It's a blustery weekend
Trip Start Nov 11, 2010
39Trip End Apr 03, 2011
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Where I stayed
Kartchner Cavern State Park
We went to the Kartchner Cavern State Park 8 miles south of Benson. It has quite a story with it. In the 70's two college students were out spelunking and discovered a cave in the Whetstone Mountains. They knew enough about caves to know they had found something significant. At some point they told the landowner but it was kept a secret for 14 years so that others would not find it and destroy it. At that point the state of AZ bought it and started developing a state park. By that time specialists knew enough about caves that care was taken to keep it a "living" cave which it still is. We took one of the tours and it is amazing what God has done with water and a mountain...the formations are beautiful
We got the last camping spot in the campground. All the sites have electricity and water at the site. We hadn't remembered that it was a 3-day weekend and that the locals would be out even though the weather was crappy.
I remember those times when we went camping no matter what the weather. We just played more games inside when we couldn't be outside. That, of course, was when the girls were younger.When they were older and eventually when Wayne and I started going alone, we wanted good lake weather or we preferred to stay home.
We took three hikes, the first a loop in the State Park. We realized later that it encircled the mountain where the caverns are. A couple that was coming back said they had seen 2 javelinas in the dry creek bed but we didn't see any when we passed there. We hiked the loop and the extra .5 miles up to the peak, but it was very windy so didn't even sit down and have a snack when we got there. We just hurried back down to get out of the wind!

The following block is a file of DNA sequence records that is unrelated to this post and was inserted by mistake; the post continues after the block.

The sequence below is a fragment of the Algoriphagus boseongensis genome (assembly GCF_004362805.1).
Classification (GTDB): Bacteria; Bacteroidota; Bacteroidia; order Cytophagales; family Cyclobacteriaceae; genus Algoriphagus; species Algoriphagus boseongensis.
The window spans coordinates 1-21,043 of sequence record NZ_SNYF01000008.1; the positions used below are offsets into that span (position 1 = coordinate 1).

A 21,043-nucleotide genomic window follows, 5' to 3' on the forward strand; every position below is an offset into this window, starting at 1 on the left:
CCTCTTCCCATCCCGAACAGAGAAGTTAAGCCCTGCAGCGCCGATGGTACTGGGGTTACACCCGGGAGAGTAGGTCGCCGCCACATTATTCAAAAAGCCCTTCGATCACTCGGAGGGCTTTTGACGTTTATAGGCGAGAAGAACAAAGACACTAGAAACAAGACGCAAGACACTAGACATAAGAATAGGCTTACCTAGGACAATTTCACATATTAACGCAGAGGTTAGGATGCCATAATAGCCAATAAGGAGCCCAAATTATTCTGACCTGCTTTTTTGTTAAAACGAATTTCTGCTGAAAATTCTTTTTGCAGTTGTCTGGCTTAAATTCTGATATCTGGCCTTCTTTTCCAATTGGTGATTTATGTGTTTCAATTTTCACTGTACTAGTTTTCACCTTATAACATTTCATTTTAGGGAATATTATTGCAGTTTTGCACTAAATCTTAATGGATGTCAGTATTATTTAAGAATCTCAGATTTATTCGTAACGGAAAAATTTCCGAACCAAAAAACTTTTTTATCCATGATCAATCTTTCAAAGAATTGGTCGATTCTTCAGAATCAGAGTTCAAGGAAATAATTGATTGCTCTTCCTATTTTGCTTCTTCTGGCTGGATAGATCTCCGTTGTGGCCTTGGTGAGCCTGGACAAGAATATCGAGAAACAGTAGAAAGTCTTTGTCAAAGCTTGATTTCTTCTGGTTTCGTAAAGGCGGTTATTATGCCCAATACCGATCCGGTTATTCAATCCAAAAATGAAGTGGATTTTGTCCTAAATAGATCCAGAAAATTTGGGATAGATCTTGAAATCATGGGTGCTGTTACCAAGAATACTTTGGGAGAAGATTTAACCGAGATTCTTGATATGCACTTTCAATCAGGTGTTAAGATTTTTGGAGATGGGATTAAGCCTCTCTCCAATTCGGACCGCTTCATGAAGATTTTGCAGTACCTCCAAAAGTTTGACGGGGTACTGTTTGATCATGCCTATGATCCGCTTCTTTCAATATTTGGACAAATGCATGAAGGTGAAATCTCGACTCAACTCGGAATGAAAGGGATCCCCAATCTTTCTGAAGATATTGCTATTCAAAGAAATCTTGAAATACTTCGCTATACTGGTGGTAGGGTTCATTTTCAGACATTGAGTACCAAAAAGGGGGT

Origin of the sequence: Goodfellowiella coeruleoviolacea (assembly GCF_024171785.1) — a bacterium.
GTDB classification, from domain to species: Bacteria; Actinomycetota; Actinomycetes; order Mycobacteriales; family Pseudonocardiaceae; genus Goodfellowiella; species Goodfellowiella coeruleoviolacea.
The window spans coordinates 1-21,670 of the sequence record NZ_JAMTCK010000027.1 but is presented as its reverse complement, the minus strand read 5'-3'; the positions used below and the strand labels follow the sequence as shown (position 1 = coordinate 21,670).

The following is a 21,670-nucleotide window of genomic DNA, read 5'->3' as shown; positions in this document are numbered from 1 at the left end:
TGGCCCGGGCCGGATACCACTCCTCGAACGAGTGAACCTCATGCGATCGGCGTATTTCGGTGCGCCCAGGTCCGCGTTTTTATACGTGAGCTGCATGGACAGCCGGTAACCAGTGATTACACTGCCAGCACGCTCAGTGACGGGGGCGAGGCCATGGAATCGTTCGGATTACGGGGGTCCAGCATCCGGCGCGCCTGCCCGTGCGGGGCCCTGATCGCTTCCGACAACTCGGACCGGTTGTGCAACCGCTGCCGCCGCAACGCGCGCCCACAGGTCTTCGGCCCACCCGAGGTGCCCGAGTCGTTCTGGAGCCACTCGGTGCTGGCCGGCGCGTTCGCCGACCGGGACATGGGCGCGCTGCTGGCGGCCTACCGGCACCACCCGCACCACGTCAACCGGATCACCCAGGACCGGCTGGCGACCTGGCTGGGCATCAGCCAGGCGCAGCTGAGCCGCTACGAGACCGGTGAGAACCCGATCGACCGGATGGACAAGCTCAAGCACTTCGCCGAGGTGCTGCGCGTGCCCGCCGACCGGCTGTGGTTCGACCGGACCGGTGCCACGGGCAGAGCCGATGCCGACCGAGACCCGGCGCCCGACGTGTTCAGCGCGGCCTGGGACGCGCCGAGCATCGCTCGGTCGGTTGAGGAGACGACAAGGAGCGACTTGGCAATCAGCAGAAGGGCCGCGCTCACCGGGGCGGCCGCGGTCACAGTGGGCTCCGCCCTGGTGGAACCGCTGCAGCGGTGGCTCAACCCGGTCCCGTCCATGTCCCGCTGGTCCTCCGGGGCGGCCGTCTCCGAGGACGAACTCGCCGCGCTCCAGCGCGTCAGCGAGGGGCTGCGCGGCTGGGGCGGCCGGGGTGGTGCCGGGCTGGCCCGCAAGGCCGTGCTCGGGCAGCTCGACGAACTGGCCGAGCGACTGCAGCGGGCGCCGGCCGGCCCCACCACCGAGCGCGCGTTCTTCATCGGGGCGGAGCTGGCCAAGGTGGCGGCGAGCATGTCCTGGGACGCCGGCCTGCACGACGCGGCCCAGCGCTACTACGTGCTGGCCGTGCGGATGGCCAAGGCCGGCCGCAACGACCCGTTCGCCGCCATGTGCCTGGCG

That same day we drove down to the Fairbank Historic Townsite which is a ghost town that was originally a railroad town with a nearby mill
The third hike was the Guindani Loop Trail that started in the State Park but went into the adjacent Coronado National Forest. It ended up being just over 5 miles with 800' elevation gain so was a good workout. The first part of the hike was in a canyon that had water in a few places so we saw some healthy looking yucca or agave plants and some trees that actually had green leaves on them. Gradually we climbed out of the canyon up to saddle that gave us a great view to the south from where we could see several mountain ranges. A display at the visitor center showed the different ranges as far away as Mexico but of course, we couldn't remember all of them. We were able to pick out the closer ones. We didn't see any other hikers on the entire trail until we met a couple with two kids just starting it when we got back. The trail was narrow in many places but still easy to follow and well marked so would think it would get used. I'll have to look at Trails.com or HikeArizona.com and see if it is on there and needs some encouraging words so others make use of it.
We had read that Cochise County had the highest number of cattle in Arizona but we didn't see any....thought we heard cows bellaring a couple times on the last hike but couldn't see them. We did see a few stock ponds but not sure if they were being used or were from days gone by. It's possible that the drought over the past few years has thinned out the herds in the area.